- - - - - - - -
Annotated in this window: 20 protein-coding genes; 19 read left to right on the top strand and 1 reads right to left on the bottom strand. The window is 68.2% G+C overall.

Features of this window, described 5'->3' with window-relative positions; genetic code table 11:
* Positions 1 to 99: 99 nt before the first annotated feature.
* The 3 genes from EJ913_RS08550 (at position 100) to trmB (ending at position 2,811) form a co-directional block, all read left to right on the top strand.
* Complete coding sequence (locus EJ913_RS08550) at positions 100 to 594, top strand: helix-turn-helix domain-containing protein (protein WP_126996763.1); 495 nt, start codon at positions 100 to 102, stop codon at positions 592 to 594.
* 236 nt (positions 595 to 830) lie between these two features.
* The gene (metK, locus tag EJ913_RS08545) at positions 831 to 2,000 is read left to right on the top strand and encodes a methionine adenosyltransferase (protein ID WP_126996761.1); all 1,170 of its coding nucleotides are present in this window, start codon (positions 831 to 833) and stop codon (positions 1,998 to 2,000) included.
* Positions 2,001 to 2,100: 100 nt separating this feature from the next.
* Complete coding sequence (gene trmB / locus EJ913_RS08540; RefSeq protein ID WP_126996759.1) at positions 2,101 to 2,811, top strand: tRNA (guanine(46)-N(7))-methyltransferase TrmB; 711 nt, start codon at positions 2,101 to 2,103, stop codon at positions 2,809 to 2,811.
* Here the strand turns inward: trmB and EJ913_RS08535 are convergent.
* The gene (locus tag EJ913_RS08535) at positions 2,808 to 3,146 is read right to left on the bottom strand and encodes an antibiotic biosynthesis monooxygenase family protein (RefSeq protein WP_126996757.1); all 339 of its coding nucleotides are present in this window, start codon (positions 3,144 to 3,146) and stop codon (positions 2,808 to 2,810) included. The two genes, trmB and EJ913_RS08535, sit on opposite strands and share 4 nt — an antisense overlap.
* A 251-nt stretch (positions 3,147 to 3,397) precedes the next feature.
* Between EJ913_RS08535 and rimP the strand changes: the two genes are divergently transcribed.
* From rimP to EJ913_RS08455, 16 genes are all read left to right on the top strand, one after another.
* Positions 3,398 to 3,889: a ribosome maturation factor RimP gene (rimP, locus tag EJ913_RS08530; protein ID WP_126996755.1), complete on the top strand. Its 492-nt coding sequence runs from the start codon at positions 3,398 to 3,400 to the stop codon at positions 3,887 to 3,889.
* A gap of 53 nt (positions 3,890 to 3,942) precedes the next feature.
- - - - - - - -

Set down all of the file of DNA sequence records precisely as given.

Annotated in this window: 20 protein-coding genes; 19 read left to right on the top strand and 1 reads right to left on the bottom strand. The window is 68.2% G+C overall.

Features of this window, described 5'->3' with window-relative positions; genetic code table 11:
* Positions 1 to 99: 99 nt before the first annotated feature.
* The 3 genes from EJ913_RS08550 (at position 100) to trmB (ending at position 2,811) form a co-directional block, all read left to right on the top strand.
* Complete coding sequence (locus EJ913_RS08550) at positions 100 to 594, top strand: helix-turn-helix domain-containing protein (protein WP_126996763.1); 495 nt, start codon at positions 100 to 102, stop codon at positions 592 to 594.
* 236 nt (positions 595 to 830) lie between these two features.
* The gene (metK, locus tag EJ913_RS08545) at positions 831 to 2,000 is read left to right on the top strand and encodes a methionine adenosyltransferase (protein ID WP_126996761.1); all 1,170 of its coding nucleotides are present in this window, start codon (positions 831 to 833) and stop codon (positions 1,998 to 2,000) included.
* Positions 2,001 to 2,100: 100 nt separating this feature from the next.
* Complete coding sequence (gene trmB / locus EJ913_RS08540; RefSeq protein ID WP_126996759.1) at positions 2,101 to 2,811, top strand: tRNA (guanine(46)-N(7))-methyltransferase TrmB; 711 nt, start codon at positions 2,101 to 2,103, stop codon at positions 2,809 to 2,811.
* Here the strand turns inward: trmB and EJ913_RS08535 are convergent.
* The gene (locus tag EJ913_RS08535) at positions 2,808 to 3,146 is read right to left on the bottom strand and encodes an antibiotic biosynthesis monooxygenase family protein (RefSeq protein WP_126996757.1); all 339 of its coding nucleotides are present in this window, start codon (positions 3,144 to 3,146) and stop codon (positions 2,808 to 2,810) included. The two genes, trmB and EJ913_RS08535, sit on opposite strands and share 4 nt — an antisense overlap.
* A 251-nt stretch (positions 3,147 to 3,397) precedes the next feature.
* Between EJ913_RS08535 and rimP the strand changes: the two genes are divergently transcribed.
* From rimP to EJ913_RS08455, 16 genes are all read left to right on the top strand, one after another.
* Positions 3,398 to 3,889: a ribosome maturation factor RimP gene (rimP, locus tag EJ913_RS08530; protein ID WP_126996755.1), complete on the top strand. Its 492-nt coding sequence runs from the start codon at positions 3,398 to 3,400 to the stop codon at positions 3,887 to 3,889.
* A gap of 53 nt (positions 3,890 to 3,942) precedes the next feature.